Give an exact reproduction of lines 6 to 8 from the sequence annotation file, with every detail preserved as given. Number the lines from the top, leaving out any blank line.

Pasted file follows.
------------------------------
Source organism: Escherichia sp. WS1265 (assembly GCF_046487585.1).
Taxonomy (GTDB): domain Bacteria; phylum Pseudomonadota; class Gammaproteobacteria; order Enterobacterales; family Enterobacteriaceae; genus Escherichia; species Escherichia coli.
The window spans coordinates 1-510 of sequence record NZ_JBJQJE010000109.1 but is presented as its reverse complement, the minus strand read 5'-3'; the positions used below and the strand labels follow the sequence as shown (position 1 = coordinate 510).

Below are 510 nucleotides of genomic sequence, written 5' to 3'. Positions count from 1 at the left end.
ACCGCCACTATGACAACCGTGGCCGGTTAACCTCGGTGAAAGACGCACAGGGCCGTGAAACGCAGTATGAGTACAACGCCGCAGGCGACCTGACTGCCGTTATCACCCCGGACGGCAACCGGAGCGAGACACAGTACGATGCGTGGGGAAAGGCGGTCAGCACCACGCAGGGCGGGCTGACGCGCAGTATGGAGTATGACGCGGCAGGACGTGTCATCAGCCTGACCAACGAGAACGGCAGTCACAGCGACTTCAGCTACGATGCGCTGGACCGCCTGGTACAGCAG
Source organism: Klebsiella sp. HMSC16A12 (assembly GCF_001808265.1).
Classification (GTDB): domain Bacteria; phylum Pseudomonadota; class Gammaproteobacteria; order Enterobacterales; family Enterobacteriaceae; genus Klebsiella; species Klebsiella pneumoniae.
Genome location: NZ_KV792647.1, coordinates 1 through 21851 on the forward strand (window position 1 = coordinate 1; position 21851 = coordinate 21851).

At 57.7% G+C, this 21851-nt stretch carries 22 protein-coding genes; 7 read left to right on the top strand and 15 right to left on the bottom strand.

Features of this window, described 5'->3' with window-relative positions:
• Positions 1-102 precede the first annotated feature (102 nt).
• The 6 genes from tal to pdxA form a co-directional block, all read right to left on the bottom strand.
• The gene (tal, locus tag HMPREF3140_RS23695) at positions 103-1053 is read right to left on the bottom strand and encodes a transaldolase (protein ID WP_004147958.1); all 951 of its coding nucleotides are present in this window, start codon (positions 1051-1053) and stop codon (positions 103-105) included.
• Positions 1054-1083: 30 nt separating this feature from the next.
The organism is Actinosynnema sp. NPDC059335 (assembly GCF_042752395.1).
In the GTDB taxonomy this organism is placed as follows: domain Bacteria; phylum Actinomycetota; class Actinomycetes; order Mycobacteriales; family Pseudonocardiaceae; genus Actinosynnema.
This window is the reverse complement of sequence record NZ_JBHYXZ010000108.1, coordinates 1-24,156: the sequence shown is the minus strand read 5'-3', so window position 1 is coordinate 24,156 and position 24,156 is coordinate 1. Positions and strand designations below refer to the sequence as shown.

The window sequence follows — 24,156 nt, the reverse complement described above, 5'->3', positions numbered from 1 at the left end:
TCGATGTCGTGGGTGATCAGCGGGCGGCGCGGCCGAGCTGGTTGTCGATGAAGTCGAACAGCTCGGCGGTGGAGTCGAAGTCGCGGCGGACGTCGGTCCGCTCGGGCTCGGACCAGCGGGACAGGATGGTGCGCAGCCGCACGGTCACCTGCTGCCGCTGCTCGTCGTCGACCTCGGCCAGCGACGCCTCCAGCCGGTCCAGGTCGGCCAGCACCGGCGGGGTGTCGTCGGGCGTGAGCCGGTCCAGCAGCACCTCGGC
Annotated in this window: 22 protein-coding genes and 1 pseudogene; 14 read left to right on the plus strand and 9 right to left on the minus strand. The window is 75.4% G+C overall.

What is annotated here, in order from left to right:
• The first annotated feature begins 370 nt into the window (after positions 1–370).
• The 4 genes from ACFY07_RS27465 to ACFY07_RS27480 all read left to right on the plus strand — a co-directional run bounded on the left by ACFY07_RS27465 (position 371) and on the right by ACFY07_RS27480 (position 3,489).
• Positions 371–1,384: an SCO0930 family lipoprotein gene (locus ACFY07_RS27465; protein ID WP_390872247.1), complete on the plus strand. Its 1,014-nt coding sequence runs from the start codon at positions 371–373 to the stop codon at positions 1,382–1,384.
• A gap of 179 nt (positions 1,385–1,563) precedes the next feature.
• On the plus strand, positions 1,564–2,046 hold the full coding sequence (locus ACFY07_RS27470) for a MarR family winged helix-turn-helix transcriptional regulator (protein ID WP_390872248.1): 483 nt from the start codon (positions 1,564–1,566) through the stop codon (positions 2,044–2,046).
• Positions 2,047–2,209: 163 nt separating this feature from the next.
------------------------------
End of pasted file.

Source organism: Klebsiella sp. HMSC16A12 (assembly GCF_001808265.1).
Classification (GTDB): domain Bacteria; phylum Pseudomonadota; class Gammaproteobacteria; order Enterobacterales; family Enterobacteriaceae; genus Klebsiella; species Klebsiella pneumoniae.
Genome location: NZ_KV792647.1, coordinates 1 through 21851 on the forward strand (window position 1 = coordinate 1; position 21851 = coordinate 21851).